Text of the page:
• Otherwise, for every XBeeResponse packet de-spooled/consumed from the internal buffer, line 48, a simple string of the reading in English language is returned.
  • You can notice every line of message, being the former or latter case, is decorated by the HTML p tags.

So it’s now the turn of the web.xml descriptor, which role is to kick-start the Spring container and the CXF stuff, extract:

<web-app>
  <display-name>Archetype Created Web Application</display-name>
  <context-param>
        <param-name>contextConfigLocation</param-name>
        <param-value>WEB-INF/beans.xml</param-value>
    </context-param>
    <listener>
        <listener-class>
            org.springframework.web.context.ContextLoaderListener
        </listener-class>
    </listener>
    <servlet>
        <servlet-name>CXFServlet</servlet-name>
        <display-name>CXF Servlet</display-name>
        <servlet-class>
            org.apache.cxf.transport.servlet.CXFServlet
        </servlet-class>
        <load-on-startup>1</load-on-startup>
    </servlet>
    <servlet-mapping>
        <servlet-name>CXFServlet</servlet-name>
        <url-pattern>/ws/*</url-pattern>
    </servlet-mapping>

Then it’s the turn of the Spring beans.xml file for the actual Spring components, extract:

    <import resource="classpath:META-INF/cxf/cxf.xml"/>

    <context:component-scan base-package="net.tarilabs.test"/>
    
    <jaxrs:server id="restContainer" address="/">
        <jaxrs:serviceBeans>
            <ref bean="ciaoService"/>
            <ref bean="xbeeService"/>
        </jaxrs:serviceBeans>
    </jaxrs:server>

Which will scan the package “net.tarilabs.test” (line 12) where I got the @Service annotated class for the webservice, which will be a proper Spring bean in the container, which I later bind to the jaxrs:server (line 17).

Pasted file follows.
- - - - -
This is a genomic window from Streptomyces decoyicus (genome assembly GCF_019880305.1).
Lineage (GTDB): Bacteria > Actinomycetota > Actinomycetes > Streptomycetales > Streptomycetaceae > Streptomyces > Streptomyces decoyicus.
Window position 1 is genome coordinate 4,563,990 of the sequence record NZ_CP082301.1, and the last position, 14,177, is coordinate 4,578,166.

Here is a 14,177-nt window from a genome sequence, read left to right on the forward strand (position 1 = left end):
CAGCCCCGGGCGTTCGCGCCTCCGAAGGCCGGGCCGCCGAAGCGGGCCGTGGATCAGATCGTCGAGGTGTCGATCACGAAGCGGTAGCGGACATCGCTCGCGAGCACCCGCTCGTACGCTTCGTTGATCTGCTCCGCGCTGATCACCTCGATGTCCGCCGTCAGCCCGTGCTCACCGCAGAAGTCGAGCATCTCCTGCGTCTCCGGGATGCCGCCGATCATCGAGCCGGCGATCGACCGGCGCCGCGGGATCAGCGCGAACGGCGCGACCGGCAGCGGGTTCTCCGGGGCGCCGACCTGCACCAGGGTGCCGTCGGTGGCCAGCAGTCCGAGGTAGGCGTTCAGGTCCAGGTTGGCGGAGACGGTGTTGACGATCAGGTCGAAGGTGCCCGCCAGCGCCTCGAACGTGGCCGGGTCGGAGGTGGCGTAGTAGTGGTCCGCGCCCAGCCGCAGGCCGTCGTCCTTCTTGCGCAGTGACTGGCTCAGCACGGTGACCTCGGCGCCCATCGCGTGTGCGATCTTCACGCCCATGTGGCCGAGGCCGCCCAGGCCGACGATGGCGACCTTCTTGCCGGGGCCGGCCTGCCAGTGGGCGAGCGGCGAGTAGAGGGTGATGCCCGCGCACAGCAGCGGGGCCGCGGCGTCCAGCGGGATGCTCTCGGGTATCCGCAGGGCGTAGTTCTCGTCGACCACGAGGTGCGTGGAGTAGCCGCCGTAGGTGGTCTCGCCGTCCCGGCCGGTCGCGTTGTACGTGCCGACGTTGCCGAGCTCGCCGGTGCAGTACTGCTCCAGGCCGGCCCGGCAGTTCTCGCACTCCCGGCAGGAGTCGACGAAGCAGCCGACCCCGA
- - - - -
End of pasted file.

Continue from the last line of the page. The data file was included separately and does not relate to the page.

Now that the server backend is fully implemented, it’s now turn for some HTML.

I incorporate my favorites: Twitter Bootstrap templates, and jQuery. Then in the html page I just place the following div container:

      <div class="well logarea" id="thelogarea">
      <p>mocking</p>
      </div>

Meaning it will be rendered as a Twitter Bootstrap well, containing a default p paragraph line, but it’s also a CSS logarea which I defined as:

.logarea {
  min-height: 300px;
  max-height: 300px;
  overflow-y:auto;
}

in order to have some pre-defined height dimensions.

Now, it’s time for some jQuery magic: from the user’s browser, will poll the REST webservice to obtain new content to place inside the mentioned div:

function doUpdate() {
	  $.ajax({type: "GET", url : "./ws/xbee",
	          success: function (data) {
	             if (data.length > 0)
	             {
	                $("#thelogarea").append("<p>"+data+"</p>");
	                var divx = document.getElementById("thelogarea");
	                divx.scrollTop = divx.scrollHeight;
	             }
	             setTimeout("doUpdate()", 2000);
	           }});
	}
	                                          
$(document).ready(function(){
	setTimeout("doUpdate()", 2000);
});

Specifically, consume the REST webservice via ajax call and on success, append the response of the webservice call inside the div (this is the reason why the webservice replies with html p line statements) and then programmatically move the div scrollbar all the way down to the bottom of it – simulating the trail command in Linux.

Time to deploy it on Tomcat and experience all the components working nicely all together:
Overview of the implementation modules and component which perform the goal: mobile access to a remote sensor reading.

Why do I blog this

This is the conclusion of this exercise; I reached my goal, enable mobile access to a remote sensor reading, by making use of some simple electronics and XBee modules, while for the coding part I leveraged the xbee-api with Spring and CXF REST webservices, along HTML5 and jQuery to access the data via mobile access.